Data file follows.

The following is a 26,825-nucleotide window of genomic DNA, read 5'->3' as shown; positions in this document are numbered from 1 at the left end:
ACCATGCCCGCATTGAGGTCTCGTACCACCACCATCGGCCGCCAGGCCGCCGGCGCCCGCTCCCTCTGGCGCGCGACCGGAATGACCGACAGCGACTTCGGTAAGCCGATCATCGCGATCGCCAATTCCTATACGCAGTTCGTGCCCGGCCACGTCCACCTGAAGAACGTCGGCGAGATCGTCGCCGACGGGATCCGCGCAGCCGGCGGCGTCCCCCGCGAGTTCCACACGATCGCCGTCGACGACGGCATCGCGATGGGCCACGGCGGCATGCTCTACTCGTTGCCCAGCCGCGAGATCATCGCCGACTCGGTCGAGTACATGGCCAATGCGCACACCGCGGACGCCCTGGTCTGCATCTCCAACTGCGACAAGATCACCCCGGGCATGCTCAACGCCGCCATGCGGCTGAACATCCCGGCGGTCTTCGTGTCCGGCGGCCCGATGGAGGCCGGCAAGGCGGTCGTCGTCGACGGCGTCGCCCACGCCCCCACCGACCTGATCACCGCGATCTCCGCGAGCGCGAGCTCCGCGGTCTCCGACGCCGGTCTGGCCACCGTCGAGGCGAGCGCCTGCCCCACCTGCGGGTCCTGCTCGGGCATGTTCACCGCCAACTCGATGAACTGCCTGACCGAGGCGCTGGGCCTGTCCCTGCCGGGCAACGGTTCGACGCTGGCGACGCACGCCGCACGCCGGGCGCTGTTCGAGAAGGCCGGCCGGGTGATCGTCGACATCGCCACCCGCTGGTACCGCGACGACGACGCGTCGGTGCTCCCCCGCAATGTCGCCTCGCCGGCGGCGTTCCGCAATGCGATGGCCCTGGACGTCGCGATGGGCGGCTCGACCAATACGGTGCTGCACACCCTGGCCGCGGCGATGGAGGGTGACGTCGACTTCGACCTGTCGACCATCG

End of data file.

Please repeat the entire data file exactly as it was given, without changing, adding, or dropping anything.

The following is a 26,825-nucleotide window of genomic DNA, read 5'->3' as shown; positions in this document are numbered from 1 at the left end:
ACCATGCCCGCATTGAGGTCTCGTACCACCACCATCGGCCGCCAGGCCGCCGGCGCCCGCTCCCTCTGGCGCGCGACCGGAATGACCGACAGCGACTTCGGTAAGCCGATCATCGCGATCGCCAATTCCTATACGCAGTTCGTGCCCGGCCACGTCCACCTGAAGAACGTCGGCGAGATCGTCGCCGACGGGATCCGCGCAGCCGGCGGCGTCCCCCGCGAGTTCCACACGATCGCCGTCGACGACGGCATCGCGATGGGCCACGGCGGCATGCTCTACTCGTTGCCCAGCCGCGAGATCATCGCCGACTCGGTCGAGTACATGGCCAATGCGCACACCGCGGACGCCCTGGTCTGCATCTCCAACTGCGACAAGATCACCCCGGGCATGCTCAACGCCGCCATGCGGCTGAACATCCCGGCGGTCTTCGTGTCCGGCGGCCCGATGGAGGCCGGCAAGGCGGTCGTCGTCGACGGCGTCGCCCACGCCCCCACCGACCTGATCACCGCGATCTCCGCGAGCGCGAGCTCCGCGGTCTCCGACGCCGGTCTGGCCACCGTCGAGGCGAGCGCCTGCCCCACCTGCGGGTCCTGCTCGGGCATGTTCACCGCCAACTCGATGAACTGCCTGACCGAGGCGCTGGGCCTGTCCCTGCCGGGCAACGGTTCGACGCTGGCGACGCACGCCGCACGCCGGGCGCTGTTCGAGAAGGCCGGCCGGGTGATCGTCGACATCGCCACCCGCTGGTACCGCGACGACGACGCGTCGGTGCTCCCCCGCAATGTCGCCTCGCCGGCGGCGTTCCGCAATGCGATGGCCCTGGACGTCGCGATGGGCGGCTCGACCAATACGGTGCTGCACACCCTGGCCGCGGCGATGGAGGGTGACGTCGACTTCGACCTGTCGACCATCG